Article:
Hello, and Happy Holidays, no matter how, what, when, or where you celebrate! I hope you are able to find some happiness and relief in this week’s celebrations after a long and hard year.
Today we’re hitting Episode Five of my FREE Novella, entitled Imagine: Life on a Chain. Imagine finds himself still chained, but wrapped in memories of another time that feels so long ago. If you need to catch up, start with Episode One and follow the prompts at the end of each episode all the way through to where we are today. I hope you’ll share Imagine’s story with all your dog-loving friends…his and others living chained deserve to be seen and heard. Thank you.
Imagine…Life on a Chain
Episode Five: Now What?
The Beginning of the End
The dog was drawn from his reverie by a sound from the bushes behind him. He hopped to his feet and turned toward the noise, chain clanking. He was vulnerable and he knew it. The thickly-coiled logging chain gave him zero choice in the matter: fleeing wasn’t an option for the dog his owner called Magnum. The once-gentle animal was left to fight for his life, no matter the foe.
Despite the highway being only blocks away, the woods and river to his rear offered the occasional brush with animals larger than the medium-sized dog, including bear and coyote. To date, these passersby had always been more interested in stealing his dinner than in making him dinner, but he knew the day could come when hunger drove them further.
He understood that drive, as he himself had attacked and killed smaller animals who dared venture into the ring created by his dragging chain—though in his youth he would have been more likely to befriend other creatures, even welcome their company.
“When I was young and foolish,” the dog thought as he stared into the brush.
Fear for his life kept him on high alert now, but relief took over when he saw it was only Thomas, a bedraggled black cat who lived three houses down. The cat sometimes taunted him by lounging just out of reach of his chain, but Imagine didn’t bother giving chase anymore, understanding Thomas was probably just as lonely for companionship as he was.
Thomas strolled to a nearby patch of sun and lay down, stretching to take advantage of the warmth drawn to his black coat. Imagine relaxed too, feeling a little less alone with the cat nearby. He slipped back into his memories, although he was poignantly aware he’d be better off forgetting what came next…
Imagine raced upstairs to find Mom facedown on the kitchen floor. He was hit by the rusty odor of blood, and a trickle weaved its way from Mom’s forehead through the grout in the tiles beneath her. Panicked, Imagine turned to his sister. “Dream, I can hear she’s breathing; lick her hands and face to try to wake her up. I’m going outside to get Dad.”
Dream nodded and Imagine raced back downstairs and out the doggie door. Imagine had never liked the sound of the mower…it was loud and scary to his sensitive ears. But he knew he couldn’t indulge his fears today: he HAD to get Dad to pay attention! He raced to the middle of the yard and frantically circled both the mower and Dad, barking ferociously.
“Dad, it’s Mom! Please, please, come inside, NOW,” he yelped, hoping his unusual behavior would be enough to pull Dad from his task.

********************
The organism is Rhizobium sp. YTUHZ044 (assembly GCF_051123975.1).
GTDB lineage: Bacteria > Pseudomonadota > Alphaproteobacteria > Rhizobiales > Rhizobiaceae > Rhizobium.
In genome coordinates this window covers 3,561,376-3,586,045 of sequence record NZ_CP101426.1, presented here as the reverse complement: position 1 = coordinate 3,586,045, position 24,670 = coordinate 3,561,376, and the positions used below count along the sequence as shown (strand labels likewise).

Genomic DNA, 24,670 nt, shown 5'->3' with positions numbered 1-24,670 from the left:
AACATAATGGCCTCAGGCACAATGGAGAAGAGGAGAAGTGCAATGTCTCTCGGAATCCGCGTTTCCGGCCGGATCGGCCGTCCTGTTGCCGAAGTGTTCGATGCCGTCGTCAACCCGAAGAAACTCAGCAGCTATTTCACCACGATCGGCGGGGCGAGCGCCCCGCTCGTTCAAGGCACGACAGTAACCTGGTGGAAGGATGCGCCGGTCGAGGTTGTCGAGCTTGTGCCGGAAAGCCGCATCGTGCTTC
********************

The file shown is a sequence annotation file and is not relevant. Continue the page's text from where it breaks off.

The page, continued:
Dad turned off the mower, a concerned look on his face. “What is it, boy? Is everything ok?”
Imagine continued to bark and circle. The pressure to get Mom help immediately drove him to a frenzy he didn’t understand—he just knew Dad had to go inside.
To his relief, the message was not lost on Dad. “Alright, alright, you’re worrying me now. This isn’t like you, boy…I’m coming.”
Dad and Imagine hurried inside, Imagine through his doggie door and Dad sliding the screen door open and rushing in. By the time the two reached the kitchen upstairs, Mom was sitting up, Dream still worriedly licking the blood from her hands and face.
“Val!” Dad cried and knelt beside her, looking her over. “Oh my God, honey, what happened?”
“Calm down, Dennis, dear,” Mom said weakly. “I honestly don’t know. When I stood up I felt rather dizzy, and I think I hit my head against the counter. I must have passed out…”
“I’m calling the ambulance,” Dad cut her off, reaching for the phone. “You haven’t been yourself lately. You might have a concussion.”
Despite Mom’s assurances that she “would be fine, just give her a minute,” soon the sound of sirens reached their neighborhood, and Mom was ushered into a waiting ambulance on a stretcher, emergency personnel hooking up things that beeped and made strange noises.
Imagine and Dream stood miserably off to the side of the commotion, wondering if they’d ever see Mom again. Both dogs shook as the adrenaline wore off and a bone-deep weariness took over.
Tamira Thayne is the author of It Went to the Dogs: How Michael Vick’s Dogfighting Compound Became a Haven for Rescue Pups. She’s also written other books for adults and children, including these for adults: Capitol in Chains, Foster Doggie Insanity, The Wrath of Dog, The King’s Tether, The Knights Chain, and The Curse of Cur. For kids of all ages she’s published No Guppy Puppy, Raffy Calfy’s Rescue, Spittin’ Kitten’s Speed-Away, Squirmy Hermie’s Heroics, Smidgey Pidgey’s Predicament, Happy Dog Coloring Book. She is the editor of More Rescue Smiles, and co-editor of Unchain My Heart and Rescue Smiles.